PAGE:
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Prostitution: Don't Sell Women's Bodies

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Globally, women are involved prostitution for survival. Thus, many women see the streets and prostitution as a way to jobs from poverty and a way to earn more money. Poverty is leading many women into street prostitution and more likely to be abused. In poor health, low levels of education, and unemployment, they suffered the most. Prostitution is illegal and HIV is wide spread and has exacerbated the problem.

Now we have some questions why only the women who sell sex face legal penalties? Why the law continues to hold prostitutes, not their customers?However, we have failed to identify and meet the distinct needs of a large and particularly at-risk women. Women choose to sell sex because of limited opportunities and it is difficult to get out. Alternative income-generation strategies are needed should include greater training, credit and enterprise opportunities.

According to Asmita women's magazine, the issue of trafficking in women was addressed about a century ago. Although The International Agreement for the Suppression of the White Slave Trade, signed in Paris May 18, 1904, was the foremost international document to deal with the issue of trafficking in women. After then, one by one, some other remarkable efforts were also adopted in international scenario. Unfortunately, we are unable to deal each and every regional and international initiation because of lack of large space, and time.

Report further said, "For the first time, SAARC addressed the issue of trafficking only in its Ninth Summit held in Maldives, in 12-14 May 1997. The heads of state or government agreed to mention in its declaration, "Expressing grave concern at the trafficking of women and children within and between countries, the Heads of State or Government pledged to coordinate their efforts and take effective measures to address this problem. They decided that existing legislation in Member States should be strengthened and strictly enforced. This should include simplification of repatriation procedures for victims of trafficking."

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They also decided that the feasibility of establishing a Regional Convention on combating the Crime of Trafficking in Women and Children for Prostitution be examined by the relevant Technical Committee. The movement to suppress trafficking in Women began in England in 1969 as a campaign against state regulation of prostitution. Proponents of the campaign formed the Internationalist Abolitionist Federation in 1875 and, as a result of their actions, the Contagious Diseases Act which state regulated prostitution was repealed.

The movement expanded to many other countries, culminating in an international conference which met in Paris in 1902. Out of this conference came the International Agreement for the Suppression of white slave traffic, which was signed by twelve countries in 1904. (Belgium, Denmark, France, Germany, Great Britain, Italy, the Netherlands, Norway and Sweden, Portugal, Russia, Spain, and Switzerland.) (The Penn State Report- 1904, page-13.) (Asmita maazine's report.)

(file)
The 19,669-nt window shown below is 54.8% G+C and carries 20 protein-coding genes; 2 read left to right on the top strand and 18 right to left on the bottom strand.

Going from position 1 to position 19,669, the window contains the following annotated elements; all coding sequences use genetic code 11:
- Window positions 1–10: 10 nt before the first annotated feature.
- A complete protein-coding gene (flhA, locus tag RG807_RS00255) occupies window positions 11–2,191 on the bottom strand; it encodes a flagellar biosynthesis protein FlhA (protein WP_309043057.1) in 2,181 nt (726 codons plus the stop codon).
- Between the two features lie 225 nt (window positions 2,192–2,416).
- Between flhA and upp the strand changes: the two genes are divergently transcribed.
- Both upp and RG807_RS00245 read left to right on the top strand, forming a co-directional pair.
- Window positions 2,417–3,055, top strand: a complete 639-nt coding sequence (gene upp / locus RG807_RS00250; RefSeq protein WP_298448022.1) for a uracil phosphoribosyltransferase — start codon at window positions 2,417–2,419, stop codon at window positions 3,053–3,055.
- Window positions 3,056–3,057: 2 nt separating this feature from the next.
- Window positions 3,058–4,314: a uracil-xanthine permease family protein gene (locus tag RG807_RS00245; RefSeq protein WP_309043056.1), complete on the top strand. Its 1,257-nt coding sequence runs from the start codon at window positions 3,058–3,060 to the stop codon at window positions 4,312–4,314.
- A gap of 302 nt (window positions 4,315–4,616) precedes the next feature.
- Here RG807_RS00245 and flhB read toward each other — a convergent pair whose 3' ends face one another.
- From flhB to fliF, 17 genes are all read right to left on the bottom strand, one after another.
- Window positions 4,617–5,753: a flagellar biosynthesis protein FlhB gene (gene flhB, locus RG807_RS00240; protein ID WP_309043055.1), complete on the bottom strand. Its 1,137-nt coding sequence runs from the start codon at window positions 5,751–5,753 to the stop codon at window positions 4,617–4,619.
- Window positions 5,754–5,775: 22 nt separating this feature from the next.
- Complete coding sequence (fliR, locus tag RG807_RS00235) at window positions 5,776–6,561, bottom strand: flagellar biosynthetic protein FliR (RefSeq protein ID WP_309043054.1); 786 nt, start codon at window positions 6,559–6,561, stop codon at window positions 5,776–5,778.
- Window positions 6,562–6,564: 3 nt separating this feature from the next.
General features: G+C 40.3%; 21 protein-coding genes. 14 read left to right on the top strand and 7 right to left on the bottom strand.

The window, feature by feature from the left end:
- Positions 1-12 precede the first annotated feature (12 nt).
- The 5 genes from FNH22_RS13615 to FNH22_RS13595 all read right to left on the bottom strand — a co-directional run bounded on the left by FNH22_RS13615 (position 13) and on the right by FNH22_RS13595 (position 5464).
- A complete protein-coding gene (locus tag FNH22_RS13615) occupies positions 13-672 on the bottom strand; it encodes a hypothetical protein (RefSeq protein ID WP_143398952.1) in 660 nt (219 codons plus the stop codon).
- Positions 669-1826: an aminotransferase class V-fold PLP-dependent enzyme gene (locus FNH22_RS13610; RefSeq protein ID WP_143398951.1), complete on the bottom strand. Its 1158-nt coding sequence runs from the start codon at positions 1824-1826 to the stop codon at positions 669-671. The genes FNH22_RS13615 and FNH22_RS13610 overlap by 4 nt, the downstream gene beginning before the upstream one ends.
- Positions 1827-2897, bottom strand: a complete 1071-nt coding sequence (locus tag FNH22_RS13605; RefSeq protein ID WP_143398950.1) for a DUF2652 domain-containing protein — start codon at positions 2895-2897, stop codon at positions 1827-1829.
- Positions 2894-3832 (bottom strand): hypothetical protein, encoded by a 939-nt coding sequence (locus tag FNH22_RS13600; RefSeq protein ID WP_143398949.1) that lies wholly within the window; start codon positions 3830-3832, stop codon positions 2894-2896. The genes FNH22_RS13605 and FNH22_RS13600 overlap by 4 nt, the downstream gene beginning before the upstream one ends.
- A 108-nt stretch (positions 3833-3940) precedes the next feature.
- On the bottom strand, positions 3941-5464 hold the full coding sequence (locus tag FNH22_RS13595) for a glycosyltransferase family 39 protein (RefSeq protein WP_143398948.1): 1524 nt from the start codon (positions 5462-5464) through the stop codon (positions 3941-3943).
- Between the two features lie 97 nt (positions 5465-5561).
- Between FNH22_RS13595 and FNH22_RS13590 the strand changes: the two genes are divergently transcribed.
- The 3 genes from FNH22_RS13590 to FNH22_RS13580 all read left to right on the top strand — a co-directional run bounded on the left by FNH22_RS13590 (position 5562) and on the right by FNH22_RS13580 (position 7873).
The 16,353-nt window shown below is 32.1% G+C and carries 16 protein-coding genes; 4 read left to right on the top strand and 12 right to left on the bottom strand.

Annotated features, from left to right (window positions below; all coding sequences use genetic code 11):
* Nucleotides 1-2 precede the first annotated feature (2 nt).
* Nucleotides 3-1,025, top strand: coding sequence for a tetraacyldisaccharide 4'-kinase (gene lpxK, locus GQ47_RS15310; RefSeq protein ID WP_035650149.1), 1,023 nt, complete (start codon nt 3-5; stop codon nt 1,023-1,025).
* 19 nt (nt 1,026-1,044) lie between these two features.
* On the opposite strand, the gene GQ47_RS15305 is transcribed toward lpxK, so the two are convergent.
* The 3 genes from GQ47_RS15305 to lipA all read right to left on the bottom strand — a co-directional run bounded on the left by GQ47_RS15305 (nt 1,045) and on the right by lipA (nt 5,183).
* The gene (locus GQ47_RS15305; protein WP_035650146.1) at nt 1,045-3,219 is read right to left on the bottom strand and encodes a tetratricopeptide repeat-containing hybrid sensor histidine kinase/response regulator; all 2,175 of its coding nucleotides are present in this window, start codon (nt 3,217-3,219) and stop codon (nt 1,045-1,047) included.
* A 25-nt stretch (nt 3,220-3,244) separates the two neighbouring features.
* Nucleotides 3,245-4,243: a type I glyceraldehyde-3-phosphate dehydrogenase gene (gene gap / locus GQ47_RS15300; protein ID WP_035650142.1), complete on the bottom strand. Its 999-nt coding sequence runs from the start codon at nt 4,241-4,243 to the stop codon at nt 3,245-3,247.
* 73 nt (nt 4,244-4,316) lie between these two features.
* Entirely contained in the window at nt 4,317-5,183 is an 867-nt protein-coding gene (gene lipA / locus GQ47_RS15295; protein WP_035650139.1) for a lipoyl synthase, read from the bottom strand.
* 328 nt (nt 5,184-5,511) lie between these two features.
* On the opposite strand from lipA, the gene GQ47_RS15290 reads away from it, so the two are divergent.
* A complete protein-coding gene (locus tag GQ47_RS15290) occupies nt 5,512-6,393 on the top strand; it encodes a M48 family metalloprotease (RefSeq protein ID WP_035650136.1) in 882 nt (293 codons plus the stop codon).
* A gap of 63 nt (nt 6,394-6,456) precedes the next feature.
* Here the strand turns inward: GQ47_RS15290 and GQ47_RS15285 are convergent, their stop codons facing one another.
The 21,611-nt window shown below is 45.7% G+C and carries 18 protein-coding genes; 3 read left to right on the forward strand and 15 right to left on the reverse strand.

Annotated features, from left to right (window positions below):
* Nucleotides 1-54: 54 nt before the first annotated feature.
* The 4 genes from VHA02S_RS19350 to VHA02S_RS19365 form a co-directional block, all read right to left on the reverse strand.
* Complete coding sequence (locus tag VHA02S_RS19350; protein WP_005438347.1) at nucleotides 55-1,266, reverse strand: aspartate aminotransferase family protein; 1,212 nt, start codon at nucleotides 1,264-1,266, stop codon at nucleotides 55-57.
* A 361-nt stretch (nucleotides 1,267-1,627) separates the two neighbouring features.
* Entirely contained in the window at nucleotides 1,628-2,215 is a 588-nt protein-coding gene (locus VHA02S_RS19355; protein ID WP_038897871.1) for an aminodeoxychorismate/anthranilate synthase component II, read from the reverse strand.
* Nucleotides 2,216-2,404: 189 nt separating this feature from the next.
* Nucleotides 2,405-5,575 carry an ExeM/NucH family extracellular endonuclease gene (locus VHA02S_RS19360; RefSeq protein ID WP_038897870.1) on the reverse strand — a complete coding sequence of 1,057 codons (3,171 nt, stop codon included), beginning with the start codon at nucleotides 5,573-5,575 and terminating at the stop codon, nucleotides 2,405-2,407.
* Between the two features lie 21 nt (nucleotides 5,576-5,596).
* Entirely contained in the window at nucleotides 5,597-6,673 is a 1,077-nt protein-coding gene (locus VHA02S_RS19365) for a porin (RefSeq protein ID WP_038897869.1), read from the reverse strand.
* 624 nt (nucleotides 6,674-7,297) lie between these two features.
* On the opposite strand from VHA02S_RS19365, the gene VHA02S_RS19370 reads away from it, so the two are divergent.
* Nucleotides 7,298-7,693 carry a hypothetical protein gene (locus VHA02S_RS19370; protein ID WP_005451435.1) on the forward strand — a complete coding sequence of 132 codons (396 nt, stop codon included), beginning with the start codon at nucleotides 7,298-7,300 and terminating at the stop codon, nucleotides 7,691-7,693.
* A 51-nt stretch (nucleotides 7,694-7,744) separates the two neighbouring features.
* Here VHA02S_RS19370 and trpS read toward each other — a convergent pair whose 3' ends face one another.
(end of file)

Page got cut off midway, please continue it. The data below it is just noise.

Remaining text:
In 1933 a new international agreement is signed in Geneva, removing the condition of constraint, but only with regard to the international "traffick in women". The Convention of 1910 was signed by 13 countries. This recognized a women under the age of twenty as minors and trafficking of such minors, even with their consent, was also punishable. The early eighties see "trafficking in women" resurface on the agenda of the United Nations, in 1991, the prevention of "traffic in persons and the exploitation of the prostitution of other's" is the main topic at the sixteenth session of the Working Group on Contemporary Forms of Slavery. Meanwhile, in 1994, the UN General Assembly adopts a resolution on "traffic in women and girls."

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Asmita magazine says, "A fundamental problem in responding to the issue of trafficking in women is the lack of a precise and coherent definition. The debate is above all characterized by an immense amount of confusion about what is exactly meant by the term "trafficking in women". Old and new definitions show inconsistencies, contradictions, conflicting interests, failure to pinpoint violence and abuse, and a tendency to deny female self-determination. These trends are reflected in the various definitions and concepts used in international and national legislation. But we have a question--how long will we allow the current situation to continue?"

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Journalist, poet and editor Kamala Budhathoki Sarup specializes in reporting news and writing stories covering Freedom, Peace, Public health, Democracy, Women/Children, development, justice and advocacy from her location inside the United (more...)
 

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